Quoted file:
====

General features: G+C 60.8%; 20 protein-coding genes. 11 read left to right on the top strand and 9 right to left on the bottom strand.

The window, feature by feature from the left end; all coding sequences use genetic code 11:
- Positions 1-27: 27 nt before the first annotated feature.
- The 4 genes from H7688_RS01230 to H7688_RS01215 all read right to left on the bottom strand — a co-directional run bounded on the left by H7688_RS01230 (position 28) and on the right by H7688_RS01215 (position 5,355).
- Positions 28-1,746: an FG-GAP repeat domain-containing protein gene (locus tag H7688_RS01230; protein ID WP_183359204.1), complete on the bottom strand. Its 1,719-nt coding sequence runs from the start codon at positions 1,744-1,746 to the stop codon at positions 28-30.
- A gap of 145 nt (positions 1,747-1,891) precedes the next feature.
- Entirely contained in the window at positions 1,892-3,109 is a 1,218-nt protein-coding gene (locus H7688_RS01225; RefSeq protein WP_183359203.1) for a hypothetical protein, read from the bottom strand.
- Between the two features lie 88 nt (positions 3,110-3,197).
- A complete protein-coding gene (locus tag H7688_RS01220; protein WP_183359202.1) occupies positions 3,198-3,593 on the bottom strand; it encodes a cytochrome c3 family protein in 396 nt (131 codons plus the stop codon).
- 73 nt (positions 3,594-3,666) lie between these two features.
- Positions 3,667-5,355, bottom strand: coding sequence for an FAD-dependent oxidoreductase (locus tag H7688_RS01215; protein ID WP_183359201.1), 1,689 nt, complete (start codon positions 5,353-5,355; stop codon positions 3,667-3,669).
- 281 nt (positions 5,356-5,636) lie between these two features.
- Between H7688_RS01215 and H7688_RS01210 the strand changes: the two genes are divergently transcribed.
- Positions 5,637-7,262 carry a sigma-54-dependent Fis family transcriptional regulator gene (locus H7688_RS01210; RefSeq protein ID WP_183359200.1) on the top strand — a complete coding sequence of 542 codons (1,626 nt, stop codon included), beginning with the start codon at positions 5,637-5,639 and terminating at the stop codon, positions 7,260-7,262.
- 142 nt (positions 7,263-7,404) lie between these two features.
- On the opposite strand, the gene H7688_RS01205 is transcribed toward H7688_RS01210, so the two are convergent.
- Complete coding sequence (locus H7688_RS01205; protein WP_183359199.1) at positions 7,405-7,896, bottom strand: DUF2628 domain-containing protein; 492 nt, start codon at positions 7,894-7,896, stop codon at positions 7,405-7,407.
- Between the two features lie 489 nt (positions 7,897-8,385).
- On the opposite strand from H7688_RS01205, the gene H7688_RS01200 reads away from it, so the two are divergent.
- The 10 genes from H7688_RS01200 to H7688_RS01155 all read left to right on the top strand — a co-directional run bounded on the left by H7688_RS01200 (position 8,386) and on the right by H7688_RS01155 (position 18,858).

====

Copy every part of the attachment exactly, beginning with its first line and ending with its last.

General features: G+C 60.8%; 20 protein-coding genes. 11 read left to right on the top strand and 9 right to left on the bottom strand.

The window, feature by feature from the left end; all coding sequences use genetic code 11:
- Positions 1-27: 27 nt before the first annotated feature.
- The 4 genes from H7688_RS01230 to H7688_RS01215 all read right to left on the bottom strand — a co-directional run bounded on the left by H7688_RS01230 (position 28) and on the right by H7688_RS01215 (position 5,355).
- Positions 28-1,746: an FG-GAP repeat domain-containing protein gene (locus tag H7688_RS01230; protein ID WP_183359204.1), complete on the bottom strand. Its 1,719-nt coding sequence runs from the start codon at positions 1,744-1,746 to the stop codon at positions 28-30.
- A gap of 145 nt (positions 1,747-1,891) precedes the next feature.
- Entirely contained in the window at positions 1,892-3,109 is a 1,218-nt protein-coding gene (locus H7688_RS01225; RefSeq protein WP_183359203.1) for a hypothetical protein, read from the bottom strand.
- Between the two features lie 88 nt (positions 3,110-3,197).
- A complete protein-coding gene (locus tag H7688_RS01220; protein WP_183359202.1) occupies positions 3,198-3,593 on the bottom strand; it encodes a cytochrome c3 family protein in 396 nt (131 codons plus the stop codon).
- 73 nt (positions 3,594-3,666) lie between these two features.
- Positions 3,667-5,355, bottom strand: coding sequence for an FAD-dependent oxidoreductase (locus tag H7688_RS01215; protein ID WP_183359201.1), 1,689 nt, complete (start codon positions 5,353-5,355; stop codon positions 3,667-3,669).
- 281 nt (positions 5,356-5,636) lie between these two features.
- Between H7688_RS01215 and H7688_RS01210 the strand changes: the two genes are divergently transcribed.
- Positions 5,637-7,262 carry a sigma-54-dependent Fis family transcriptional regulator gene (locus H7688_RS01210; RefSeq protein ID WP_183359200.1) on the top strand — a complete coding sequence of 542 codons (1,626 nt, stop codon included), beginning with the start codon at positions 5,637-5,639 and terminating at the stop codon, positions 7,260-7,262.
- 142 nt (positions 7,263-7,404) lie between these two features.
- On the opposite strand, the gene H7688_RS01205 is transcribed toward H7688_RS01210, so the two are convergent.
- Complete coding sequence (locus H7688_RS01205; protein WP_183359199.1) at positions 7,405-7,896, bottom strand: DUF2628 domain-containing protein; 492 nt, start codon at positions 7,894-7,896, stop codon at positions 7,405-7,407.
- Between the two features lie 489 nt (positions 7,897-8,385).
- On the opposite strand from H7688_RS01205, the gene H7688_RS01200 reads away from it, so the two are divergent.
- The 10 genes from H7688_RS01200 to H7688_RS01155 all read left to right on the top strand — a co-directional run bounded on the left by H7688_RS01200 (position 8,386) and on the right by H7688_RS01155 (position 18,858).